The bishop smiled at her from his desk.  "It’s springtime for certain now.  The birds are returning to Rhemuth, the trees are putting forth new growth, and apparently so is my daughter-in-law."

   "Oh?"  Helena grinned.  "Sister Therese will be ecstatic to hear that."

   "Yes, I can imagine," Duncan said drily.  In a falsetto voice, he added, "Be fruitful and multiply, and bring forth a new generation of Healers, Your Grace.  Lots and lots of Healers, until your poor Duchess has to beat you upside the head with a quarterstaff to get some rest."

   The magistra laughed heartily at Duncan’s imitation of Sister Therese’s imagined exhortation.  "She’s not that bad!"

   "Is she not?  Then why does she look so grieved every time she asks me if I’m absolutely certain of my vocation, and I have to tell her yes?  I’m half afraid Thomas is going to show up on my doorstep unannounced some morning, waving a letter at me and telling me he’s approved a dispensation of my holy vows."

   "Archbishop Cardiel would do no such thing," Helena denied stoutly, her mouth twitching as she attempted to hold back a grin.  "He’d most certainly pass that task on to Archbishop Bradene, since Bradene has a good excuse to flee Rhemuth after delivering the bad news to you."  She turned back to tuning the harp strings, her shoulders shaking with laughter.  "Don’t take it too personally, Father.  You do know what Tessa’s father did for a living, don’t you?"

   "No, what?"

   A giggle escaped her.  "He was a horse breeder. Therese can’t help assessing you for stud potential; it’s in her blood."

   "Sweet Jesú!"

   "Well, at least your son seems happy enough to do his duty towards the Kingdom," Helena observed with a wry smile.  "This is what, his fourth child? And Duke Alaric’s brood keeps growing as well.  Hopefully at least a few of those children will end up passing on the Healer trait.  We already know about Briony’s gift."  She plucked at the harp’s brass strings.  "This instrument truly has a lovely sound."  Her fingers coaxed a few notes from the long-idle harp, experimentally at first, but with growing confidence as she grew more accustomed to the feel of the instrument in her hands.  "I'll need to check with someone more familiar with this sort of harp to make sure I've tuned it correctly.  Would Sir Corin know, perchance?  Duchess Catriona was his aunt, was she not?"

   Duncan nodded. "She was, and yes, Corin probably would know.  If not, his father would; I've seen Mihall play a clàrsach before.  I'll try to remember to ask him next time I see him."  A head poked through the open doorway, and the bishop turned to greet the newcomer.  "Brother Everard!"  He made a welcoming gesture.  "Come in."

   "Good afternoon, Father."  The sandy-haired man wearing gray Servant robes entered the room, bowing awkwardly towards Sister Helena once he spotted her sitting on the study floor on one of the Bishop's seat cushions, her back leaning against a wall, the small harp which normally occupied that space now cradled in her lap instead.  "And Sister."  He broke into a shy smile at the sight of her.  "You're looking well."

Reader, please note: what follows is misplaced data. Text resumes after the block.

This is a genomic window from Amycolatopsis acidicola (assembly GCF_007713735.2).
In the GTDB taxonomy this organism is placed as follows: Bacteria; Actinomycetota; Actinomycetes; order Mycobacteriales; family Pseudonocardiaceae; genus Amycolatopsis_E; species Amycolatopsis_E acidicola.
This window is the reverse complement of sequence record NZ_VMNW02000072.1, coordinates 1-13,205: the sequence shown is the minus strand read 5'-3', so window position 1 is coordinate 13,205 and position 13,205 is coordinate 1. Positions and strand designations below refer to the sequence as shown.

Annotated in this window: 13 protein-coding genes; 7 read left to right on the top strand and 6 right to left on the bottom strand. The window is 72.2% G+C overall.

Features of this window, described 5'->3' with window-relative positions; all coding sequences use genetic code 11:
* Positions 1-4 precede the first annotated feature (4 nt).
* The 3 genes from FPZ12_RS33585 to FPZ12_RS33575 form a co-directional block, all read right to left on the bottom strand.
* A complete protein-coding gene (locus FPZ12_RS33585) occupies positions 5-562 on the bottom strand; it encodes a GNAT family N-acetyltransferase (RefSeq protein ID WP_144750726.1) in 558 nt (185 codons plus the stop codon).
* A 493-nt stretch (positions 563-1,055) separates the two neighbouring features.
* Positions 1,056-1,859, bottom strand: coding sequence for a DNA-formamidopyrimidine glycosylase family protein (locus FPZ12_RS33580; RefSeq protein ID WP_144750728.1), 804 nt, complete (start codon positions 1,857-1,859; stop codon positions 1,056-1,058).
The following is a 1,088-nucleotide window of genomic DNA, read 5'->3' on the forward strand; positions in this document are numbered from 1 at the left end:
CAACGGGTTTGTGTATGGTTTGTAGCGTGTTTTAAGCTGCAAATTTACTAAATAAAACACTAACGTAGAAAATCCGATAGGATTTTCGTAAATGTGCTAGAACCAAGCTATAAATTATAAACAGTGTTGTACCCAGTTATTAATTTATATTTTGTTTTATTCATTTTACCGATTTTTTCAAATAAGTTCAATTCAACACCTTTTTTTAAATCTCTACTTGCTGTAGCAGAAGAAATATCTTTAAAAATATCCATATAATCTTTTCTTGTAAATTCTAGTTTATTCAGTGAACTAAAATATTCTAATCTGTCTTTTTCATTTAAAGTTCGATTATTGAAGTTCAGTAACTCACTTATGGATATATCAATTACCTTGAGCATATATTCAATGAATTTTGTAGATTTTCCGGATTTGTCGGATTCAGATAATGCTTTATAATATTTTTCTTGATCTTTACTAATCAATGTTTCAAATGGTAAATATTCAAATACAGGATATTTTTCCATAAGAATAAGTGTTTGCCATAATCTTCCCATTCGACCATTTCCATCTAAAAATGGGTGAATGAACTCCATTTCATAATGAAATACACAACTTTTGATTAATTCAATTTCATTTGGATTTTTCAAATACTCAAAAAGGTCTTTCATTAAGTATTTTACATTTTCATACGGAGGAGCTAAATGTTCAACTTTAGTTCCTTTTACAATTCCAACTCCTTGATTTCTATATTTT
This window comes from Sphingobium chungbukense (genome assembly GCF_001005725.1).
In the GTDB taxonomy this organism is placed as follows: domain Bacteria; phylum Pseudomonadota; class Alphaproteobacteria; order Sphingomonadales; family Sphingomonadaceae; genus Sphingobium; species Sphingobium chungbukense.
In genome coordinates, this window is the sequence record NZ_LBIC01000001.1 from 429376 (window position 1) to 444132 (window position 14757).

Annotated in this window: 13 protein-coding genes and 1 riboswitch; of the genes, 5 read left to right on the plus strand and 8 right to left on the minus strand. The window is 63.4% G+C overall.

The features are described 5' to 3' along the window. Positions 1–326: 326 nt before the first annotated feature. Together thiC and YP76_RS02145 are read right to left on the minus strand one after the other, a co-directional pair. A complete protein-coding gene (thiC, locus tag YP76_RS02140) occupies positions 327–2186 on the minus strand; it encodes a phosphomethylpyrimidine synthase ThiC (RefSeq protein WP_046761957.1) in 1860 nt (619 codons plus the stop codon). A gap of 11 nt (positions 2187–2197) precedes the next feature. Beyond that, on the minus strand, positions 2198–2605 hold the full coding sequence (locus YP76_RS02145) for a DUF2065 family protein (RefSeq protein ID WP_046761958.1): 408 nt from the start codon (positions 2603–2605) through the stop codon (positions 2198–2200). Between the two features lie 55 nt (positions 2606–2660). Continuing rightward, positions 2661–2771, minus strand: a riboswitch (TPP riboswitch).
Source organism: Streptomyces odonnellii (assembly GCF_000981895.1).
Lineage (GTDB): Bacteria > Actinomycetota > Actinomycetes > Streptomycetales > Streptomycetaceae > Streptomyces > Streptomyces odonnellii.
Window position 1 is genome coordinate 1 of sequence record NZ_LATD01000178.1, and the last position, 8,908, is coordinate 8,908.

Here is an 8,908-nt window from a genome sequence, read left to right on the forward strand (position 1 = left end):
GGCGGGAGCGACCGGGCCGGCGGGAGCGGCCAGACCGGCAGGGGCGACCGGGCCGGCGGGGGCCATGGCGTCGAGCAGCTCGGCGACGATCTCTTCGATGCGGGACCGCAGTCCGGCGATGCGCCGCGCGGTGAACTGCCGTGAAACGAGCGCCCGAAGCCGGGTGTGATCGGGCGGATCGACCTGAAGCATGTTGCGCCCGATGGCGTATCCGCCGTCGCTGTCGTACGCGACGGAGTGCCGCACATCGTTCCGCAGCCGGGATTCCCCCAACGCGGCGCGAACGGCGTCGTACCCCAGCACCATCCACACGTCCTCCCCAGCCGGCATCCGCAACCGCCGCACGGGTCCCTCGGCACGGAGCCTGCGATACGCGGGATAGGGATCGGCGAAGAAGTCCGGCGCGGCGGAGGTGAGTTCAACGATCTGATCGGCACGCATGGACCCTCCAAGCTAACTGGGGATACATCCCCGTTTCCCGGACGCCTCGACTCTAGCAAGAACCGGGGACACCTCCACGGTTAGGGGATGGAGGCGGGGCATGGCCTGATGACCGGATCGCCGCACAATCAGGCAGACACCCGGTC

"Thank you, Brother," she replied graciously.  "So are you."  She bent her head towards the clàrsach again, adjusting a tuning peg.

   "Yes, yes, can't complain."  He looked at a loss for words for a moment, then added, "Fine day, isn't it?"

   Duncan's eyes met Helena's startled gaze, and he stifled a laugh.  A light cadence of rain drumming on the roof belied the man's statement.

   "I suppose it's a fine day indeed, for ducks at least, though personally I prefer my days drier," Helena answered, a hint of amusement gleaming in her eyes.

   Brother Everard's cheeks turned slightly pink.  "Ah, yes, quite so.  What I meant was, it's raining now, to be sure, but there's sunlight shining through the clouds, and when I looked out a short while ago, I saw a rainbow.  It was quite lovely.  Would...ah...if you'd care to see it...?"  He shifted his weight from one foot to the other, looking uncertain.

   Helena paused in her task, appearing to ponder the question.  Duncan sensed she was looking for some polite way to refuse.  He glanced back at Brother Everard.  "How is Princess Rothana coming along with tallying the accounts?" he asked, knowing that the magistra in question had set aside a few hours that morning for going over the month's-end accounts, and that Brother Everard usually assisted her with this task.

   The Schola's scribe looked briefly blank, then a look of dawning remembrance crossed his face.  He gave the Schola’s rector a sheepish smile.  "Actually, now that you remind me, that’s why I’m here.  Sister Rothana has a question about one of the merchant bills for refectory supplies.  Last month she paid in full a bill for a heavy iron kettle, two large tubs and a pair of tongs.  This month she’s received what appears to be an identical bill from the same merchant, for the same items and at the same cost.  She wants to know if this is a duplicate of the bill that has already been paid, or if the Schola really did order the same items twice, as the merchant is insisting?"

   Duncan raised his eyebrows. "This is the first I’ve heard of it.  Have you asked Brother Cook about the order?"

   "I have.  He says he only placed one order, though he could use another pair of tongs if it’s on offer, and another kettle wouldn’t go unused either if he had it.  He’s not got two sets from the merchant, though, only the one."

   "If Cook needs the extra supplies, he has only to ask, but let’s not pay twice for the same goods if there’s no reason to believe we ordered them twice to begin with, especially if we’ve only received them once.  Is the merchant still here?"

   "I think so, yes, Father."

   Duncan stood.  "All right then, I’ll see if Cook can take a moment to join us in Sister Rothana’s counting room.  I’m sure we can get this sorted quickly enough."  He strode briskly from the room.

#

   Brother Everard perched awkwardly on the end of one of the bishop’s benches, watching her.  Helena wished the man wouldn’t hover.  She glanced back up at him briefly with a distracted smile before returning her attention to what she was doing, adjusting the last couple of tuning pegs and giving the brass strings a quick pluck to check their tone.